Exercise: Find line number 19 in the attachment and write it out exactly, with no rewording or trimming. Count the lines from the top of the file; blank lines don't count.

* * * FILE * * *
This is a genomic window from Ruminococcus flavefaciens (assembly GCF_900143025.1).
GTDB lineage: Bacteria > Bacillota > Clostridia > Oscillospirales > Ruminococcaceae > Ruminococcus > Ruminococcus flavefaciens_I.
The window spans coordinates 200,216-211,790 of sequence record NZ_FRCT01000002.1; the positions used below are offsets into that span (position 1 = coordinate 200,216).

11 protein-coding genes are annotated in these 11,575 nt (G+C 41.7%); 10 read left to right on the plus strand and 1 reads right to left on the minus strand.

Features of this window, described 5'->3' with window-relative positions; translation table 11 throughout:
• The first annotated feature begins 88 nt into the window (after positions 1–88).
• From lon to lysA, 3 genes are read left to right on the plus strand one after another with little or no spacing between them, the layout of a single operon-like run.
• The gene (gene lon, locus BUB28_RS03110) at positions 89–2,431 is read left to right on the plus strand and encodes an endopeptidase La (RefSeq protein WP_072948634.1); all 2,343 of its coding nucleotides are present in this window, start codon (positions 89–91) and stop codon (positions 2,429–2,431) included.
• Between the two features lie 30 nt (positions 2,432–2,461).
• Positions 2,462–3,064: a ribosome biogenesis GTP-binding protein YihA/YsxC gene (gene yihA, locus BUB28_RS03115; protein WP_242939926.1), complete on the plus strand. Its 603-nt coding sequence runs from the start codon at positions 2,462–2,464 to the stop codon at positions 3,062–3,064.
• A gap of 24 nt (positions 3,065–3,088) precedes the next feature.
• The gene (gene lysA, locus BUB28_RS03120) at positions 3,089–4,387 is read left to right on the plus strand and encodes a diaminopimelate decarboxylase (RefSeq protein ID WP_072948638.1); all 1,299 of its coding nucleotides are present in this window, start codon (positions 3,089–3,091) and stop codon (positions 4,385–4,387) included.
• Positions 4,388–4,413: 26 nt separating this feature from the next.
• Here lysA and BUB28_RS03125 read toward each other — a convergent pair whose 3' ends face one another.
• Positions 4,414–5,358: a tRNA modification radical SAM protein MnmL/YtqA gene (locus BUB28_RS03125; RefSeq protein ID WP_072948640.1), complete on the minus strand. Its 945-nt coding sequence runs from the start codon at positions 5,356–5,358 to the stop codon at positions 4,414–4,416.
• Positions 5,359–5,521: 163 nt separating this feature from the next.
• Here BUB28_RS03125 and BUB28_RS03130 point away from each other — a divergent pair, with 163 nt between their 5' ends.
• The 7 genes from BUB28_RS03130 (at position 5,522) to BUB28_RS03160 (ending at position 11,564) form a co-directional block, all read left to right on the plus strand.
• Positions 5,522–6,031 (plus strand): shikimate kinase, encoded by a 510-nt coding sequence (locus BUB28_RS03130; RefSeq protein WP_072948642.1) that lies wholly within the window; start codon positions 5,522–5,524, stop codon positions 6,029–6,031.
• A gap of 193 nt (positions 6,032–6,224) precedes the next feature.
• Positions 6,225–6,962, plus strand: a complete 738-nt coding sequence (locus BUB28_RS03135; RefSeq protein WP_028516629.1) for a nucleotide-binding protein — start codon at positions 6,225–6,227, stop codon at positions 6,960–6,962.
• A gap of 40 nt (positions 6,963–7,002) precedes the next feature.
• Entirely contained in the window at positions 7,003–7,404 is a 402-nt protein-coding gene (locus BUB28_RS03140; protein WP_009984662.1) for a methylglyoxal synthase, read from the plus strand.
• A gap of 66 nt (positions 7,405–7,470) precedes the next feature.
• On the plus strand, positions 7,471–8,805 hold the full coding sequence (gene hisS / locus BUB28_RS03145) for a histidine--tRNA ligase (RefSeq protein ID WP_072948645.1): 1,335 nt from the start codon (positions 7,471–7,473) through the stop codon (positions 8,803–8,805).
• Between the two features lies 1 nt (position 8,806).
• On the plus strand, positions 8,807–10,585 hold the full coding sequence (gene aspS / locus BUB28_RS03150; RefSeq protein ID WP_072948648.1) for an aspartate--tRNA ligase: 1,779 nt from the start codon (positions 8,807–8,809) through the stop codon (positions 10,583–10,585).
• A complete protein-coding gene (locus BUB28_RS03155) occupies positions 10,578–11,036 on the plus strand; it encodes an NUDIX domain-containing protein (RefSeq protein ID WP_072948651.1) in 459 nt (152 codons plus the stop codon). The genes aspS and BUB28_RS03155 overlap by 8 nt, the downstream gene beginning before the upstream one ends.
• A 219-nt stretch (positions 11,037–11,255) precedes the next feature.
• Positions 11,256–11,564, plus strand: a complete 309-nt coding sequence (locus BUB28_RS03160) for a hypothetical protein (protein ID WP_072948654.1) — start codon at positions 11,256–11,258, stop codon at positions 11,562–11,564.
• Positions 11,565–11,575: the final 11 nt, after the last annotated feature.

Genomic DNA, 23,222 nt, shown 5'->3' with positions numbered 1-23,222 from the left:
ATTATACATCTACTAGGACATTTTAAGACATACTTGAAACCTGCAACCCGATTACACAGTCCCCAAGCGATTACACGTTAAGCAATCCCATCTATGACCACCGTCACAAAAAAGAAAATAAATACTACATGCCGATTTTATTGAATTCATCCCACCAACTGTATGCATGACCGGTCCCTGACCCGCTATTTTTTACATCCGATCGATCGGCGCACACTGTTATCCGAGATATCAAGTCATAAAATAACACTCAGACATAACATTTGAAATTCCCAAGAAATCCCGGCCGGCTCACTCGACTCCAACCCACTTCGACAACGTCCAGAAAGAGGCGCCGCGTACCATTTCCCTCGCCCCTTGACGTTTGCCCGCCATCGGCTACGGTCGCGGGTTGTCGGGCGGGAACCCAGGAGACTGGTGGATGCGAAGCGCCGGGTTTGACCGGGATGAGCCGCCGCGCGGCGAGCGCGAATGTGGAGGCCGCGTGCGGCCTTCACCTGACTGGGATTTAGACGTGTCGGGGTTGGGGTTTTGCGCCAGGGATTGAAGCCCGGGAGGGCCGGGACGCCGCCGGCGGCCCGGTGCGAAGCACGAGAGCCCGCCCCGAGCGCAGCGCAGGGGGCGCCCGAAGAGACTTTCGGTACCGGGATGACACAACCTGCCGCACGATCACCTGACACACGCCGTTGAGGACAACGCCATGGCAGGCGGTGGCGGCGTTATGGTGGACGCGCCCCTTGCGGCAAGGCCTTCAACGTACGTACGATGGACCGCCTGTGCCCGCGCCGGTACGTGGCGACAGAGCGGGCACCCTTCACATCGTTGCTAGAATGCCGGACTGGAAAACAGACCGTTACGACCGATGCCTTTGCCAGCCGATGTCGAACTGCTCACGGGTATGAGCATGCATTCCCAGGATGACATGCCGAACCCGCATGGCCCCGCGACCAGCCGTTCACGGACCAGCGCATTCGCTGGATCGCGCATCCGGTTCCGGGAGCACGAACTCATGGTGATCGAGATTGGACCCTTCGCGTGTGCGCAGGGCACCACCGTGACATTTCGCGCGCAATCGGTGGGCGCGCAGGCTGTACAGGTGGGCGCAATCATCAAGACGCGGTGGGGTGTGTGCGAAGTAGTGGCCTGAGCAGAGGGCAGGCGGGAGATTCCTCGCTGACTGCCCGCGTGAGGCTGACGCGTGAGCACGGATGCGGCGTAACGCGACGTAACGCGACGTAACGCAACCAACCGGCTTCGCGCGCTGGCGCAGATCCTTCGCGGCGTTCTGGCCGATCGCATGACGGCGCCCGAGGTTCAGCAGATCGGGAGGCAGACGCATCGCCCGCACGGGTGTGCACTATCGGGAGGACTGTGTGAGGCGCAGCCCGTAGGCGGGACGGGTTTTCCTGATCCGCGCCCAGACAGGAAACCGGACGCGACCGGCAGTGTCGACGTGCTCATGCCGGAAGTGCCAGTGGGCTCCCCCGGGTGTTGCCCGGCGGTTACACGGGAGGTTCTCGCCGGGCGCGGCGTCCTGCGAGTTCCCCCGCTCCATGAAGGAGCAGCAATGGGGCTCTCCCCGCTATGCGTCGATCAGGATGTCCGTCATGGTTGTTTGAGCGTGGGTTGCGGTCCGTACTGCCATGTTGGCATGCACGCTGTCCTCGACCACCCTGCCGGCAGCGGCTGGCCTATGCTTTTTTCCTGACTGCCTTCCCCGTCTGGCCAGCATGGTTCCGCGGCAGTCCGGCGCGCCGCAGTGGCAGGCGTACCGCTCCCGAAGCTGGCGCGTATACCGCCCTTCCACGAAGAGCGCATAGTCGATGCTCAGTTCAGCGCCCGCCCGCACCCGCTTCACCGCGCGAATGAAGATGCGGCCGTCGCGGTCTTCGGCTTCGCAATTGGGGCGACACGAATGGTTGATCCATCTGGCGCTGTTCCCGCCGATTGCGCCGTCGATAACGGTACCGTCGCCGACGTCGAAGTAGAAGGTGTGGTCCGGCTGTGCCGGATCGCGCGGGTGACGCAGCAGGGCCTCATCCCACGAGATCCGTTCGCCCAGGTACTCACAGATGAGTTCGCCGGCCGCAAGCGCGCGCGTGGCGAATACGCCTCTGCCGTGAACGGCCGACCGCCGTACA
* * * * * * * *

• Positions 5,522–6,031 (plus strand): shikimate kinase, encoded by a 510-nt coding sequence (locus BUB28_RS03130; RefSeq protein WP_072948642.1) that lies wholly within the window; start codon positions 5,522–5,524, stop codon positions 6,029–6,031.